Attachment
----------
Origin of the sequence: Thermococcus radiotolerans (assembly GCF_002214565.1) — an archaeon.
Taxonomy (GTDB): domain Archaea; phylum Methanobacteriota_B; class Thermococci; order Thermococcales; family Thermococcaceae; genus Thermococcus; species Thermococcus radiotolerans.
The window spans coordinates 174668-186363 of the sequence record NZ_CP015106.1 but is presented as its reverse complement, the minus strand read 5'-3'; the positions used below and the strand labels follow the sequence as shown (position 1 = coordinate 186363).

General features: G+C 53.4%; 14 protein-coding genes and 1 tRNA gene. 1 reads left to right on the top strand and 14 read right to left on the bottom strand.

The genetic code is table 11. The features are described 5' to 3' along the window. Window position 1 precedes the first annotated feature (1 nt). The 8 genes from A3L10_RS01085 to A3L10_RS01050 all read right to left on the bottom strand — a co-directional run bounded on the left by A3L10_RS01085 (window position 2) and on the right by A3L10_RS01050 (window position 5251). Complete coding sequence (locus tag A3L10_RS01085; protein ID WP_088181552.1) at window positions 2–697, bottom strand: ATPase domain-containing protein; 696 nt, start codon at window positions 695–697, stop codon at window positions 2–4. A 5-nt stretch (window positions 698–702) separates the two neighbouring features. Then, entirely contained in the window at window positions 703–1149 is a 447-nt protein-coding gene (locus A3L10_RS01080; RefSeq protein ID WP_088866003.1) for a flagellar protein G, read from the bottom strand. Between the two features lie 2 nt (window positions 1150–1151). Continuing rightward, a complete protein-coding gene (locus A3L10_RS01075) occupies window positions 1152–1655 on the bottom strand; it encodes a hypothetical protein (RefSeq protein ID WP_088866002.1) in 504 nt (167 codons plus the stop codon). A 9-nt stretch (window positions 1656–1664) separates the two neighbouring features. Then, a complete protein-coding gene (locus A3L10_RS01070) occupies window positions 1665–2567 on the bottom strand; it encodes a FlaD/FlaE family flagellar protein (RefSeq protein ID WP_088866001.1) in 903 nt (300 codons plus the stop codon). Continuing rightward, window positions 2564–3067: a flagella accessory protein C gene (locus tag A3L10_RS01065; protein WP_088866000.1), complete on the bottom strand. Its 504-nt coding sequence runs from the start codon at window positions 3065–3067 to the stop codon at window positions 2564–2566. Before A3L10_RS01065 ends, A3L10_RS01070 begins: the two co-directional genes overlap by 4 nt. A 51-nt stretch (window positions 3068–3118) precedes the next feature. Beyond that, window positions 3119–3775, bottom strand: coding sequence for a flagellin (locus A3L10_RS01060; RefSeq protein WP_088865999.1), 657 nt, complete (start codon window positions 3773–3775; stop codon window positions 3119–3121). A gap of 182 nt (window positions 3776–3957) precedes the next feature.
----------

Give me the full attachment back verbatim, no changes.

Origin of the sequence: Thermococcus radiotolerans (assembly GCF_002214565.1) — an archaeon.
Taxonomy (GTDB): domain Archaea; phylum Methanobacteriota_B; class Thermococci; order Thermococcales; family Thermococcaceae; genus Thermococcus; species Thermococcus radiotolerans.
The window spans coordinates 174668-186363 of the sequence record NZ_CP015106.1 but is presented as its reverse complement, the minus strand read 5'-3'; the positions used below and the strand labels follow the sequence as shown (position 1 = coordinate 186363).

General features: G+C 53.4%; 14 protein-coding genes and 1 tRNA gene. 1 reads left to right on the top strand and 14 read right to left on the bottom strand.

The genetic code is table 11. The features are described 5' to 3' along the window. Window position 1 precedes the first annotated feature (1 nt). The 8 genes from A3L10_RS01085 to A3L10_RS01050 all read right to left on the bottom strand — a co-directional run bounded on the left by A3L10_RS01085 (window position 2) and on the right by A3L10_RS01050 (window position 5251). Complete coding sequence (locus tag A3L10_RS01085; protein ID WP_088181552.1) at window positions 2–697, bottom strand: ATPase domain-containing protein; 696 nt, start codon at window positions 695–697, stop codon at window positions 2–4. A 5-nt stretch (window positions 698–702) separates the two neighbouring features. Then, entirely contained in the window at window positions 703–1149 is a 447-nt protein-coding gene (locus A3L10_RS01080; RefSeq protein ID WP_088866003.1) for a flagellar protein G, read from the bottom strand. Between the two features lie 2 nt (window positions 1150–1151). Continuing rightward, a complete protein-coding gene (locus A3L10_RS01075) occupies window positions 1152–1655 on the bottom strand; it encodes a hypothetical protein (RefSeq protein ID WP_088866002.1) in 504 nt (167 codons plus the stop codon). A 9-nt stretch (window positions 1656–1664) separates the two neighbouring features. Then, a complete protein-coding gene (locus A3L10_RS01070) occupies window positions 1665–2567 on the bottom strand; it encodes a FlaD/FlaE family flagellar protein (RefSeq protein ID WP_088866001.1) in 903 nt (300 codons plus the stop codon). Continuing rightward, window positions 2564–3067: a flagella accessory protein C gene (locus tag A3L10_RS01065; protein WP_088866000.1), complete on the bottom strand. Its 504-nt coding sequence runs from the start codon at window positions 3065–3067 to the stop codon at window positions 2564–2566. Before A3L10_RS01065 ends, A3L10_RS01070 begins: the two co-directional genes overlap by 4 nt. A 51-nt stretch (window positions 3068–3118) precedes the next feature. Beyond that, window positions 3119–3775, bottom strand: coding sequence for a flagellin (locus A3L10_RS01060; RefSeq protein WP_088865999.1), 657 nt, complete (start codon window positions 3773–3775; stop codon window positions 3119–3121). A gap of 182 nt (window positions 3776–3957) precedes the next feature.